Take the 2-minute tour ×
Stack Overflow is a question and answer site for professional and enthusiast programmers. It's 100% free, no registration required.

I'm running into this issue. This is not about macro functions, just simple string-value macro replacement.

I have two header files

#define TEST 123
#define TEST 456

Now I have a program included both these two headers, but I want my actually TEST to be 123. How can I avoid defining TEST as 456?

You might think I'm crazy not to simply change the macro, but the situation is: I have a third-party decoder, which has this macro (defined in test1.h), and there's another WINAPI macro (defined in test2.h). Both of these files are controlled by others; I should not change either of them. I don't need the test2.h at all, but I guess it's implicitly included by some other WINAPI header.

So, could anyone please tell me how to work around this issue? To overwrite the WINAPI macro with my third-party macro? Or how to nullify the definition from the WINAPI header in my own code? Is there a way to specify which header I don't want to include.

share|improve this question
You could just redefine it in your code, after the includes. That would re-define it yet again so that it would have the correct value everywhere it needed it. –  Patrick87 Aug 18 '11 at 15:17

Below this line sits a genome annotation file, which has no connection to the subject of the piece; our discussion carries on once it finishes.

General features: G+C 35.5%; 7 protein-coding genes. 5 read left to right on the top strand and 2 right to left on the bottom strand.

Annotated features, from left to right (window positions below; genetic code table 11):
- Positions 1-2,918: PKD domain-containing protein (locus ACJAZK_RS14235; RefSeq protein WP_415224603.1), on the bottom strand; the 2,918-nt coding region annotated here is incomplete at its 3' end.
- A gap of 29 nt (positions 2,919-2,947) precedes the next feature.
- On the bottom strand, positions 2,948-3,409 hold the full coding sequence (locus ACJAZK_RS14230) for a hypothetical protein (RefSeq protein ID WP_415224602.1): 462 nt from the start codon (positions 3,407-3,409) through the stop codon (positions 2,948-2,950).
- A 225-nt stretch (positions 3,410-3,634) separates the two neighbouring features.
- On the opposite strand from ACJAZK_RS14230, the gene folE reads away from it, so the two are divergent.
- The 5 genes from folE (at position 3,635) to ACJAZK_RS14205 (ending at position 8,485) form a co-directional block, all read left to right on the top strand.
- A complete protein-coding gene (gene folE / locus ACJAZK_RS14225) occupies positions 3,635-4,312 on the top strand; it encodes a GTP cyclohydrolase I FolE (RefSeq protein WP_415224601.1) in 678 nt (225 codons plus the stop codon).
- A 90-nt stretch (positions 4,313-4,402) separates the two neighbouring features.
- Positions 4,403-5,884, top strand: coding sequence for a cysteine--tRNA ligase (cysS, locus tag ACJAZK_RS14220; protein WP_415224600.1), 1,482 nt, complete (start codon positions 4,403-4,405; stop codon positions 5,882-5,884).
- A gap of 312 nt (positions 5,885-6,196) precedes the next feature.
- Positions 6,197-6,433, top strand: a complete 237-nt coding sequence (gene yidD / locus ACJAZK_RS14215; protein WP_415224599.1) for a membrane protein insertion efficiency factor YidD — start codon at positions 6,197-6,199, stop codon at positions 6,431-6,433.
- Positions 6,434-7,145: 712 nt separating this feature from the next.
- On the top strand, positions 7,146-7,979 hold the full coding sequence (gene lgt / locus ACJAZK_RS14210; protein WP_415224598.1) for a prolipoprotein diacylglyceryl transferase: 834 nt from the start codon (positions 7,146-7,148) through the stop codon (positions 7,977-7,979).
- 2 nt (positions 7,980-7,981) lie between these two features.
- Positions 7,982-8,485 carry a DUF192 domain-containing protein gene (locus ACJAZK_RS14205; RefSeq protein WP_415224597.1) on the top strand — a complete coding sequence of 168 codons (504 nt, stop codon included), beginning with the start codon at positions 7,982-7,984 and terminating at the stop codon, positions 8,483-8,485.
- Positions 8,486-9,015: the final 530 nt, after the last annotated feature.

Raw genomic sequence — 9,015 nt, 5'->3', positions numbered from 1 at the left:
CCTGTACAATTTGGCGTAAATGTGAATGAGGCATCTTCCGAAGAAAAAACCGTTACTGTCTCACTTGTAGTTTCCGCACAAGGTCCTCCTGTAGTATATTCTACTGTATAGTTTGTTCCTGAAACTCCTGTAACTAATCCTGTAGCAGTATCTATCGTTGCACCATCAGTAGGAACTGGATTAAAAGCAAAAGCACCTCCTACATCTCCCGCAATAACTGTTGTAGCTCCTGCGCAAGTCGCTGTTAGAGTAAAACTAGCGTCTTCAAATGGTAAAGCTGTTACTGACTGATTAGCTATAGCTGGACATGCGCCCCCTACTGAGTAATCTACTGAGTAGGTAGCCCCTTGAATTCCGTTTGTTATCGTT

5 Answers 5

up vote 3 down vote accepted

You can use the #ifdef pre-processor directive to determine if TEST is defined already for your particular case. Or just #undef it first.

#undef TEST
#define TEST 123

Put that in your header file where you want TEST to be 123 and not 456. Also, this needs to be before test1.h.

share|improve this answer
and include test1.h first –  atoMerz Aug 18 '11 at 15:17
No: #undef TEST and #define TEST 123 are sufficient. –  Jonathan Leffler Aug 18 '11 at 15:19
it works! Thankyou! I didnt know there's a #undef, now I got it. –  joeyzhao Aug 18 '11 at 17:56

#undef TEST after the include of test2.h and before the include of test1.h. This is a bit of a hack though since you can't fix the macro names.

share|improve this answer

You can undefine it if you include both headers to your file as:


#include "test2.h"  //include this before test1.h

#undef TEST   //this undefines the macro defined in test2.h 

#include "test1.h"  //now this defines a macro called TEST which you need
share|improve this answer
#ifdef TEST
#undef TEST
#define TEST 123
share|improve this answer
No: #undef TEST and #define TEST 123 are sufficient. –  Jonathan Leffler Aug 18 '11 at 15:18

Try this:

#include "test2.h"
#undef TEST
#include "test1.h"

This first includes test2, discards its TEST and then includes test1.

share|improve this answer

Your Answer


By posting your answer, you agree to the privacy policy and terms of service.

Not the answer you're looking for? Browse other questions tagged or ask your own question.